Digital Footprint & Identity
Relationships & Communication
Cyberbullying, & Digital Drama
These lessons prepare students to take ownership of their digital lives, teach them how to think critically, be safe, and interact with others responsibly.
Who can you ask for help when your student is in a situation?From time to time, the District gets questions from parents regarding digital citizenship issues with students that happen completely outside of school bounds, and not on school devices. Parenting a “digital native” can be a challenge in this day and age.
Check out this TED Talk from local author Devorah Heitner: The Challenges of Raising a Digital Native | Devorah Heitner, Ph.D. | TEDxNaperville
There are a lot of resources for parents available as well, and there’s no “one size fits all” response to your student and their digital life. Check out some resources below, and talk to your students! Often, the best insight you can gain is from open conversations about digital use, notifications, likes/dislikes and more.
- Common Sense Media—If you would like to learn more about keeping your child safe online, visit commonsensemedia.org. Common Sense Media is the leading source for advice on helping parents navigate the digital world with their kids.
- Department of Education—The Office of Educational Technology provides a thorough Parent and Family Digital Learning Guide for families, with great tips, actionable plans, and conversation resources.
- Healthy Kids.Org—Healthy Children, part of the American Academy of Pediatrics, provides a template for parents for an at home Family Media Plan that you can customize to your needs. Click here for your family plan.
1:1 Student Chromebooks
Preparing students to be successful in a digital age and global economy is a responsibility that Community Consolidated School District 15 takes very seriously.
District 15 provides each student in Grades 3-8, and younger students in multi-grade classrooms with 3rd graders, a Chromebook, a protective case, charger, and licensing at no cost.
These items will remain the property of District 15 while going home with students over the summer. Students continue to be held accountable to the Responsible Use Contract (see below) over the summer months. The next school year, students will continue using the same Chromebook.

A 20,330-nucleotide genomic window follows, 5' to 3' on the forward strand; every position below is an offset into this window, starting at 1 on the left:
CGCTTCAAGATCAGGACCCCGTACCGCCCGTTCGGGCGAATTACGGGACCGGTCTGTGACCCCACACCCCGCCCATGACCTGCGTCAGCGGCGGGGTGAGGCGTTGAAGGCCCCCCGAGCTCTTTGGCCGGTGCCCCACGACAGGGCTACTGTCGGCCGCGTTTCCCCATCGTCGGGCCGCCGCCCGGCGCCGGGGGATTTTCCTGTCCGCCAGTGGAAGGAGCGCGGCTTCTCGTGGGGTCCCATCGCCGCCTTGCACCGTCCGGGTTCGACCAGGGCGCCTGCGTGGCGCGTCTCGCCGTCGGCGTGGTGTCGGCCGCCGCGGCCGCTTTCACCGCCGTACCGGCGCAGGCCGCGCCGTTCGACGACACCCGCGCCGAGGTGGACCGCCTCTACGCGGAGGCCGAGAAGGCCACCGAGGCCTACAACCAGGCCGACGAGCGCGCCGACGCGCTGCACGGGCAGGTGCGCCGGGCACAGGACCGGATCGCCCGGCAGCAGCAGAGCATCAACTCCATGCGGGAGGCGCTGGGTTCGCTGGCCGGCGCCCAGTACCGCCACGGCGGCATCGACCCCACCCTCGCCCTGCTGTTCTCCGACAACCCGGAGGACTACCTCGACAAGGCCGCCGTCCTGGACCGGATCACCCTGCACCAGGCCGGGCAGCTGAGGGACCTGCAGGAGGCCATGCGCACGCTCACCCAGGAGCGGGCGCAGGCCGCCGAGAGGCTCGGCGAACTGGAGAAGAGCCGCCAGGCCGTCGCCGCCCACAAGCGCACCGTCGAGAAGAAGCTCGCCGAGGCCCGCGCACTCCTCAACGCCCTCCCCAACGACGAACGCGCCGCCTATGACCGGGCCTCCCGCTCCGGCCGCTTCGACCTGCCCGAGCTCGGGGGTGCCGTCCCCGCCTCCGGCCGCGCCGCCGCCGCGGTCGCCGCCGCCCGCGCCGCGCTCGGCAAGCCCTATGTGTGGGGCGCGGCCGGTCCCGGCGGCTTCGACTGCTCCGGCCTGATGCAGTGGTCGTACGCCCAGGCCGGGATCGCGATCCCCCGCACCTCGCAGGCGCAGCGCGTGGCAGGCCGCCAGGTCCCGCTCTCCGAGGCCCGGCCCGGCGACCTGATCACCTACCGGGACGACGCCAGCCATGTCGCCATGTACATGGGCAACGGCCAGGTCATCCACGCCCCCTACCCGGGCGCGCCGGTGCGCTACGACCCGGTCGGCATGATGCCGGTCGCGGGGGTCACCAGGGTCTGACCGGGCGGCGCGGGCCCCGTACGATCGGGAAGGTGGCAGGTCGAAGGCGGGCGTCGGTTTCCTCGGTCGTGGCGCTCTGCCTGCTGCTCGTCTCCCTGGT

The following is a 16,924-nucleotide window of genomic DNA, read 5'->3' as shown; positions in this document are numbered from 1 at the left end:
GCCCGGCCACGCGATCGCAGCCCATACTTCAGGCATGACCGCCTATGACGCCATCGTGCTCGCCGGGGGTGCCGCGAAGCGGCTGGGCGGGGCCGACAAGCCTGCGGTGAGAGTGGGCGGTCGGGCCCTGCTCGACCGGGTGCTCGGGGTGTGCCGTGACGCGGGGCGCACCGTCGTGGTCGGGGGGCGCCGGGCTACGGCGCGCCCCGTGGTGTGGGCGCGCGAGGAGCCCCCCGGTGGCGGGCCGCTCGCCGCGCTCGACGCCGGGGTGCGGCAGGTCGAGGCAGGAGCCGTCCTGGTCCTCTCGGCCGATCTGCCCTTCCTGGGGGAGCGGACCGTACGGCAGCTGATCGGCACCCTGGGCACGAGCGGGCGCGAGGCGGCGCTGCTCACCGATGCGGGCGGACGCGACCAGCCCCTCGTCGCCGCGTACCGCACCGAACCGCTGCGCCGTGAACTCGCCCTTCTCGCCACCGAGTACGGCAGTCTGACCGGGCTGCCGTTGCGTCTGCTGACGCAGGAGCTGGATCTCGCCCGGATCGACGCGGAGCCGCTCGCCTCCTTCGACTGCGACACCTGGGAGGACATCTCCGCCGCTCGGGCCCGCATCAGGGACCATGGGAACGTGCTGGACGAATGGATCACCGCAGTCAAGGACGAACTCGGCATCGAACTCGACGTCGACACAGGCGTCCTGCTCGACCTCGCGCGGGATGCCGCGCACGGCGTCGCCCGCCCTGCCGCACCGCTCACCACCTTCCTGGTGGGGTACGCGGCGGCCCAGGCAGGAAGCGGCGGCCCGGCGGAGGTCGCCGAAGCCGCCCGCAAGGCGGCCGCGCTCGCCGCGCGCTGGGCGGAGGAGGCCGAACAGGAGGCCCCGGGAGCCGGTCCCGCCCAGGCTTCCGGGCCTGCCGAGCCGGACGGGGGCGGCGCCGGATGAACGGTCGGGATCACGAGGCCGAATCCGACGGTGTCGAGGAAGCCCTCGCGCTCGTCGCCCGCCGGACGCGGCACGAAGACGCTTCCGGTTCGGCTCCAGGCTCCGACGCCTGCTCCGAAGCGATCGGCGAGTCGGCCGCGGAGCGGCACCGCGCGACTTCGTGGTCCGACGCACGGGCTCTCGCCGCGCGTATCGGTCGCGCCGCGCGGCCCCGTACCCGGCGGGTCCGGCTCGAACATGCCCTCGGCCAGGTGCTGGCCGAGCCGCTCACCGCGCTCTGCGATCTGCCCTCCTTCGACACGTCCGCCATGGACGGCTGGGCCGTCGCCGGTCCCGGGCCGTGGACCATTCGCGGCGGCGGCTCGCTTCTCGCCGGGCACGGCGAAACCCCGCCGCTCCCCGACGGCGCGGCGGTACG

In 2022-23, we will distribute the devices to students in Grade 3 and newly enrolled students in Grades 4, 5, 6, 7, and 8.
Students will be able to use their individual, district-issued Chromebooks to access G Suite for Education which are free learning tools that foster collaboration, exploration, and content creation.
A Frequently Asked Questions (FAQ) has been developed to answer many questions that parents and students may have about this exciting new initiative. The FAQ and other information about the Chromebook initiative can be found on the District’s website.
Network Use Agreement
Electronic networks, including the Internet, are a part of the District’s instructional program to help promote educational excellence by facilitating resource sharing, innovation, and communication. Students and parents must read and sign the Network Use Agreement and Network Use Guidelines Letter of Agreement before students are granted use of the Internet. A copy of the agreement is available in all school offices.
Students who have a signed Network Use Guidelines Letter of Agreement form on file will, under the supervision of a staff member, be allowed to use the Internet to access appropriate learning resources. District 15 provides supervision and uses a commercial Internet filtering program to prevent access to materials that may be defamatory, inaccurate, offensive, or otherwise inappropriate in the school setting. It is impossible, however, to control all material, and a user may inadvertently discover inappropriate material. Ultimately, parent(s)/guardian(s) are responsible for setting and conveying standards for their children. Student use of inappropriate material or language or violation of copyright laws may result in a student’s loss of Internet privileges. Parents are legally responsible for their child’s actions.